Of Cricket, Guinness and Gandhi
6.5 x 10 inches, xxiii + 223pp. 2003
ISBN : 9788170461845
Rs 525.00 (HB)
The eight essays that comprise this book offer a ‘dissenting, futurist, and hermeneutic’ perspective on India civilization and various aspects of the modern cultural history of India. Feminism, subaltern studies, have helped to pose new and important questions about our knowledge of India, but there has been insufficient engagement with local forms of knowledge, and with the non-modern, a historicist, mythic, vernacular and pluralist elements of Indian civilization. Although this scholarship offers rearrangements within the existing frames of knowledge, it seldom dispenses with the frames. This book is an attempt to help in establishing a tradition of modern Indian criticism; of which there are only a handful of parishioners n English in India today including Ashis Nandy, Rustom Bharucha, Shiv Visvanatan, and T.G.Vaidyanathan.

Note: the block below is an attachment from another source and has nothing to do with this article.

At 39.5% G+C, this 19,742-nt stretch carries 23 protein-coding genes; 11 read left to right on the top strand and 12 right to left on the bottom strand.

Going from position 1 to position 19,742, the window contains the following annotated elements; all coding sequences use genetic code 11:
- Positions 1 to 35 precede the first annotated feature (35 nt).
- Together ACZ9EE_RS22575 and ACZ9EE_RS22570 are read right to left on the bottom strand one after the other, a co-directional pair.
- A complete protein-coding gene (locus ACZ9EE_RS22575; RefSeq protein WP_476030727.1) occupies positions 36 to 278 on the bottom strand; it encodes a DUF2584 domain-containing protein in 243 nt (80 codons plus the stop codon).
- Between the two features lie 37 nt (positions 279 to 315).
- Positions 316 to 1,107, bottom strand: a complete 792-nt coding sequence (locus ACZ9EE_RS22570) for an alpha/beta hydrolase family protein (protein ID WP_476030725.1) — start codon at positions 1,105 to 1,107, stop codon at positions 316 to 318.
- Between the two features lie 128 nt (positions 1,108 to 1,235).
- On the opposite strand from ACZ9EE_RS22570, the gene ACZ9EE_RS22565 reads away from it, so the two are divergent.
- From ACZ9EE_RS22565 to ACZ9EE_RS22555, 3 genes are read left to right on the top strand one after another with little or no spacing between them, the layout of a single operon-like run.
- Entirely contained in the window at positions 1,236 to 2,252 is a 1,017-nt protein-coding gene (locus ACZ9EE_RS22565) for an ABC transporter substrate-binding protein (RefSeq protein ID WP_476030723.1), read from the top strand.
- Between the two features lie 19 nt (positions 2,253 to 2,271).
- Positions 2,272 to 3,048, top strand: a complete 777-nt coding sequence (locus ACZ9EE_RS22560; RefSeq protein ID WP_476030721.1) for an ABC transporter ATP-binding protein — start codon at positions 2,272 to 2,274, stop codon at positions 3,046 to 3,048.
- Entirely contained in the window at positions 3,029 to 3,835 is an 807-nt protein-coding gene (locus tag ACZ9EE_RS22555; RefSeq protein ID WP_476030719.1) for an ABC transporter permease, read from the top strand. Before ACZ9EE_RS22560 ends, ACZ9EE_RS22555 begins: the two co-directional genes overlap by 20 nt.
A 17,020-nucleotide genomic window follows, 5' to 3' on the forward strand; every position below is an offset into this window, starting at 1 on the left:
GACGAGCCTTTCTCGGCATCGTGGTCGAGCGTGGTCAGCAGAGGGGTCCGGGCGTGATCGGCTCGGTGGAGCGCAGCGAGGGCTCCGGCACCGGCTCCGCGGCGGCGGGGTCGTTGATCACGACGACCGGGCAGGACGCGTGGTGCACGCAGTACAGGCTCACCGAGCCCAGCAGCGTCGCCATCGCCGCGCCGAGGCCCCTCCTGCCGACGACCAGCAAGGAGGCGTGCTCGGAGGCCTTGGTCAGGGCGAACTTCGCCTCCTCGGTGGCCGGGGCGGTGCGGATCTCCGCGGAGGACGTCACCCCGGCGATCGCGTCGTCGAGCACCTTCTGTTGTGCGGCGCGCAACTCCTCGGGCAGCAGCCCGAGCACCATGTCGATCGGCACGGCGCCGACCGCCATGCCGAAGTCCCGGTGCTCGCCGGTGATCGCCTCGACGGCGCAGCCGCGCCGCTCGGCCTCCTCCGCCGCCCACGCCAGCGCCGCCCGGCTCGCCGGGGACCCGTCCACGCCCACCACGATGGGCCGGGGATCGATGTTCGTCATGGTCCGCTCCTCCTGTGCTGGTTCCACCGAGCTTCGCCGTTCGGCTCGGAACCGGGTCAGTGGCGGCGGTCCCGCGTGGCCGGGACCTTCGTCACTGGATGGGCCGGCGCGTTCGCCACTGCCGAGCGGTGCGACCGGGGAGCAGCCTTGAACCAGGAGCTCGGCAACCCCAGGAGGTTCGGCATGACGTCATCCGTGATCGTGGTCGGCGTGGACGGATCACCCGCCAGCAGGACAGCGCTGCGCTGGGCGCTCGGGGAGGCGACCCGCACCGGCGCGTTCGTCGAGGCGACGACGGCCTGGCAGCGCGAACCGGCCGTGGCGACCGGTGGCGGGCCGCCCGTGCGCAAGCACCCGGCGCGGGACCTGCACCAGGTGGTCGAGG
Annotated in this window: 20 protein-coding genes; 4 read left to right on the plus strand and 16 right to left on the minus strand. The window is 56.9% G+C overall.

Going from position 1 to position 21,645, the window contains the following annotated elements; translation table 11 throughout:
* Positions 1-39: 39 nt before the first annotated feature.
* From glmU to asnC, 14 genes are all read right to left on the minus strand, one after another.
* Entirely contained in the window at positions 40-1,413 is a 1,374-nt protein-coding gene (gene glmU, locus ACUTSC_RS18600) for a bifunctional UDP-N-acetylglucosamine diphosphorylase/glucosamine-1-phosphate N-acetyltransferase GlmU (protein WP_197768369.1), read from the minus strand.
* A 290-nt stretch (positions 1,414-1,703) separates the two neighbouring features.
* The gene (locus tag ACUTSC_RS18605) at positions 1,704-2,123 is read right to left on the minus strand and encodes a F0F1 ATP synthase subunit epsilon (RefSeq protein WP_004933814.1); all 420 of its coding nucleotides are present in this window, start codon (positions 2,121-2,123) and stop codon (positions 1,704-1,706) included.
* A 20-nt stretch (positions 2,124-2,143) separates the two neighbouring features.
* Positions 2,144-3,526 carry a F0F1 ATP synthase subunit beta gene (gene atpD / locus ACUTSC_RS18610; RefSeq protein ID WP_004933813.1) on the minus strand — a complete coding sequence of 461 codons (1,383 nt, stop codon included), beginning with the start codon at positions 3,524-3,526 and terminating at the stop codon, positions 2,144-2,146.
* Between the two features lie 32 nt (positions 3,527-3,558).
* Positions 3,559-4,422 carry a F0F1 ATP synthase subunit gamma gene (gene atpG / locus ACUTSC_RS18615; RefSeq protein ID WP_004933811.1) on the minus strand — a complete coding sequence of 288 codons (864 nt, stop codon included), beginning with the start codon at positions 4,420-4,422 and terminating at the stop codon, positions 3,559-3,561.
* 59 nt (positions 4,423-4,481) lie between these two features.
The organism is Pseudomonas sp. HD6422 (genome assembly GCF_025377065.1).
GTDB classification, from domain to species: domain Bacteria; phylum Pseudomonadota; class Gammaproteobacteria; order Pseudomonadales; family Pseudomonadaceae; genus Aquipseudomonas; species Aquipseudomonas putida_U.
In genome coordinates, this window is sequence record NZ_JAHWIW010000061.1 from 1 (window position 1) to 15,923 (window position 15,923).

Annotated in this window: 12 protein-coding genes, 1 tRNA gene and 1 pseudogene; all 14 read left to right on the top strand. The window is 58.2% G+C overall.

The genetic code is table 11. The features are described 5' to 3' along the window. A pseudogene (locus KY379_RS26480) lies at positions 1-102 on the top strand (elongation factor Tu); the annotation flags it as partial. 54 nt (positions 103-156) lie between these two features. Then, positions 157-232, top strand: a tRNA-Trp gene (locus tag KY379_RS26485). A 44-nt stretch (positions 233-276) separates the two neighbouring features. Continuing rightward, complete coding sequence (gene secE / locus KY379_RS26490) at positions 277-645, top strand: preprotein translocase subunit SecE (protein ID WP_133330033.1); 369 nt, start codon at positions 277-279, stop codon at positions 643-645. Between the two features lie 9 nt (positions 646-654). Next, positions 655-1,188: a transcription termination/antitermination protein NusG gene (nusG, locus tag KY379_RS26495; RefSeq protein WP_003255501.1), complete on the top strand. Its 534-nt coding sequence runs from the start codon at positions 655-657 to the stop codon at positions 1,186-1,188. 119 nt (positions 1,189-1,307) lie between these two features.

The essays, all in an easily readable style, cover a wide range of cultural phenomena and offer a sweeping perspective on contemporary Indian society. They explore the national obsession with the Guinness Book of Records and the paranoia over VIP security, the politics of sexuality as embodied in the lifestyles of hijras and the nationalist fevour over the nuclear tests. There are essays on the impossibility of the Other in the Hindi film, on he World Cup of Cricket, on Gandhi’s experiments with celibate sexuality, the idea of India as a nation-state is, as the essays suggest, slowly encroaching upon the idea of India as a civilization, and the essays explore how our finite games can be transformed into infinite games.